Freakonomics: The Blinders of Conventionality

Freakonomics by Steven Levitt contains some good true-life statistical detective stories. Levitt has tracked down teachers in the Chicago public school system who fake their student’s results on end-of-year achievement tests; he even got some of them fired. He has identified match-fixing practices among the elite in Sumo wrestling. He bravely criticizes the Ku Klux Klan. But when it comes to taking on more powerful foes, he suddenly develops a selective blindness and fails to see anything to question about the economics of compulsory state schools, drug prohibition, gun control, or any of America’s other herds of sacred buffalo.

His most valuable work is his unmasking of cheating teachers. He examined 700,000 sets of test answers, searching for the telltale pattern of lazy cheating: classes where every student miraculously got the same fifteen answers correct in a row. (In one example case, all the students then got the next question wrong… apparently the cheating teacher couldn’t answer the question correctly either). In follow-up checks, he readministered the tests to 120 classes, finding that the scores were significantly lower than when the teachers monitored the tests.

It is useful for parents to know that a "high-scoring" public school may simply be one that cheats more. It would be even more useful in an economics book for the author to question the economics and incentives of compulsory public schools; unfortunately Levitt declined to do so.

I will pass over his excellent analysis of Sumo match-fixing; a world with morally pure Sumo wrestlers might be a better world, but I don’t think I would notice the difference in my daily life.

He starts to veer away from the data and back into conventionality when dealing with the socially pressing issue of racism among users of online dating services. He concludes that white men are racist because "they sent 90 percent of their e-mail queries to white women." Is it possible that more white women than black used Internet dating services at that time? Is it possible that the men were discriminating on economic or cultural grounds? We can’t tell from the data, so apparently we are just supposed to assume that white men are bigoted.

The chapter on crack dealers claims to have detailed information of the account books of a large gang in Chicago. (Hint to grad students: this is a great idea for keeping your advisor from checking your work; he’s not going to go into the projects and look at the books of any drug gangs). While a business case study of an illegal drug gang may have merit, it is useless without comparison to legal drug sales. Nicotine is the most addictive drug, yet there are no shootouts associated with its use. Levitt never deals with the issue of drug prohibition itself, so the chapter is trivial and superficial.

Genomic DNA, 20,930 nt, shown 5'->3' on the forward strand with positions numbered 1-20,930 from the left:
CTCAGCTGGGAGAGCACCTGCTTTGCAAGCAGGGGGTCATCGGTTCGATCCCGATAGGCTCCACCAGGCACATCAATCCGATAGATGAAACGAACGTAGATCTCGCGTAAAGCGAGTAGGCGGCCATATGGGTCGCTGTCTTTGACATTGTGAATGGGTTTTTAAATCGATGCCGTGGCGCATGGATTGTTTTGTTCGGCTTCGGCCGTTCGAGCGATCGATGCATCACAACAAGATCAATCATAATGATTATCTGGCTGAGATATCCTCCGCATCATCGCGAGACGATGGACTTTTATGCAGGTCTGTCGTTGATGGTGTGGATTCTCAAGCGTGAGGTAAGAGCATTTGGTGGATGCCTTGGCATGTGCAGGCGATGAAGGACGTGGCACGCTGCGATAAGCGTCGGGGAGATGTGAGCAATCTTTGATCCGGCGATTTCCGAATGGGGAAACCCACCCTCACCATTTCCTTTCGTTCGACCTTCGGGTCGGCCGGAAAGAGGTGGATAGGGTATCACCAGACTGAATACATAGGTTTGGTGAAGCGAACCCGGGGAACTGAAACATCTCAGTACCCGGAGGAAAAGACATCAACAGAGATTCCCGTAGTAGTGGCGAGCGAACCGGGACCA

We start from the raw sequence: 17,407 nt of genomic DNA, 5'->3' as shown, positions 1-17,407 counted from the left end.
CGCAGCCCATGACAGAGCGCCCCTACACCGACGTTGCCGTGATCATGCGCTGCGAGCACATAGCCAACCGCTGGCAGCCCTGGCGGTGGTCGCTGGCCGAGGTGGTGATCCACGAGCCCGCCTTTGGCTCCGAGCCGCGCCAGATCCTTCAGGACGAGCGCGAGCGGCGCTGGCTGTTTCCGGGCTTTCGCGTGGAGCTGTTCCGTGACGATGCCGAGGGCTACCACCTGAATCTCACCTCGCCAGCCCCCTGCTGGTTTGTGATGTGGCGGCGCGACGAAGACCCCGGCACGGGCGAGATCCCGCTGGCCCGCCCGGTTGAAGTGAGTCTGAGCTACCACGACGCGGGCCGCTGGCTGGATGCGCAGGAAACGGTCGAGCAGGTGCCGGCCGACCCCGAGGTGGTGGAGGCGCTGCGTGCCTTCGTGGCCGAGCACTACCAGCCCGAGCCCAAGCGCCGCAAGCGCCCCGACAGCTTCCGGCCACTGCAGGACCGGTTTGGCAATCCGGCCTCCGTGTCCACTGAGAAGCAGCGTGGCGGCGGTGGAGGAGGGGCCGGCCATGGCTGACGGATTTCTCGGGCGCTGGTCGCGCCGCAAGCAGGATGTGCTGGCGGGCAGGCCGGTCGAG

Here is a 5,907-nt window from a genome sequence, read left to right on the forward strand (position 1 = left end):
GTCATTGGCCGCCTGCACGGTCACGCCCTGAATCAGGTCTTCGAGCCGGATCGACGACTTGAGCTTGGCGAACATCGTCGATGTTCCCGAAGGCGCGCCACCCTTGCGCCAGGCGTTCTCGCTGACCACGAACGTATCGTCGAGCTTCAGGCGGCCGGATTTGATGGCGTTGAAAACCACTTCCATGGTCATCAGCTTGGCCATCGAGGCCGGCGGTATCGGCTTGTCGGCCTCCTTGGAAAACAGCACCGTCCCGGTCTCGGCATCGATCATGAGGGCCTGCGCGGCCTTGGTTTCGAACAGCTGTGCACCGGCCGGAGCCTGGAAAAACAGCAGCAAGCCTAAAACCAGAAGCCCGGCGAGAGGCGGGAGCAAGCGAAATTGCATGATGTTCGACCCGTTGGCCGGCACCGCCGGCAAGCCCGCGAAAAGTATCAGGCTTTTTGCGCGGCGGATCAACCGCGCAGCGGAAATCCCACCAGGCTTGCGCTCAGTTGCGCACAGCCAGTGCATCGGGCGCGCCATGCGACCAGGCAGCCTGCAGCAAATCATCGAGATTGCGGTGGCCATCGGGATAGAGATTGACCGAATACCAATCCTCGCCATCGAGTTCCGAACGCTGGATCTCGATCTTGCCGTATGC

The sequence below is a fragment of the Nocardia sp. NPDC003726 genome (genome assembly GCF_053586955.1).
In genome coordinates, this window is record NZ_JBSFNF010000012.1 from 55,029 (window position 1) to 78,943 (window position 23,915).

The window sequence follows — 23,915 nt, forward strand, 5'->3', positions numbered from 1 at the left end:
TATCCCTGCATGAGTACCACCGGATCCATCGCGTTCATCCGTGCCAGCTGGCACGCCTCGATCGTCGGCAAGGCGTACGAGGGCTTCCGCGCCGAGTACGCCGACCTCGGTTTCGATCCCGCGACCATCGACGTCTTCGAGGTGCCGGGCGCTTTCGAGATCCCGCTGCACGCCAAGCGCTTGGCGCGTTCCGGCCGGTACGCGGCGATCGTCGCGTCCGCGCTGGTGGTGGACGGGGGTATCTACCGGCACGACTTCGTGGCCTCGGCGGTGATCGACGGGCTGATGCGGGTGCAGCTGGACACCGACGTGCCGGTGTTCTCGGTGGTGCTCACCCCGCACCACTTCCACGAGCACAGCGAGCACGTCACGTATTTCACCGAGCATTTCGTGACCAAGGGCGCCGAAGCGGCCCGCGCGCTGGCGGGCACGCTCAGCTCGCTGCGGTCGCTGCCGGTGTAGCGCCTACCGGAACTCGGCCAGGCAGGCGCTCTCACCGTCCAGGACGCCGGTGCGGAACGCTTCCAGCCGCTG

Once he get into gun control, the scientific method goes out the window. He does admit that gun control programs are not associated with lower crime. However, the pervasive assumption throughout the chapter is that "people don’t kill people, guns kill people." To quote: "The typical gun buyback program yields fewer than 1,000 guns — which translates into an expectation of less than one-tenth of one homicide per buyback." He means, of course, a reduction of less than one-tenth of one homicide per buyback, but the actual text is closer to the truth. Buyback users aren’t random! They do not include the set of premeditated murderers! Buybacks, like the US "nuclear nonproliferation" policy, only disarm the peaceful.

The same error continues into the chapter on child safety. He points out that 550 children die in swimming pools every year, while only 175 are shot to death. He then extrapolates that the risk of allowing a child to play where "the parents keep a gun in the house" is 100 times less than the risk of allowing them to go to a house with a pool. This assumes that all children are killed with guns that are owned by their friend’s parents; a highly questionable assumption. Is it not possible that guns in the hands of parents might actually keep the children safer? Levitt doesn’t make the effort to ask.

So, is this a terrible book? No. Within the permissible limits of conventional wisdom, there are some thought-provoking paragraphs. But it is sad that someone can think so clearly and work so tirelessly when weeding out bad public-school teachers and Sumo wrestlers, but find it too frightening to expose the economic damage done by the privileged and powerful cheats of all kinds.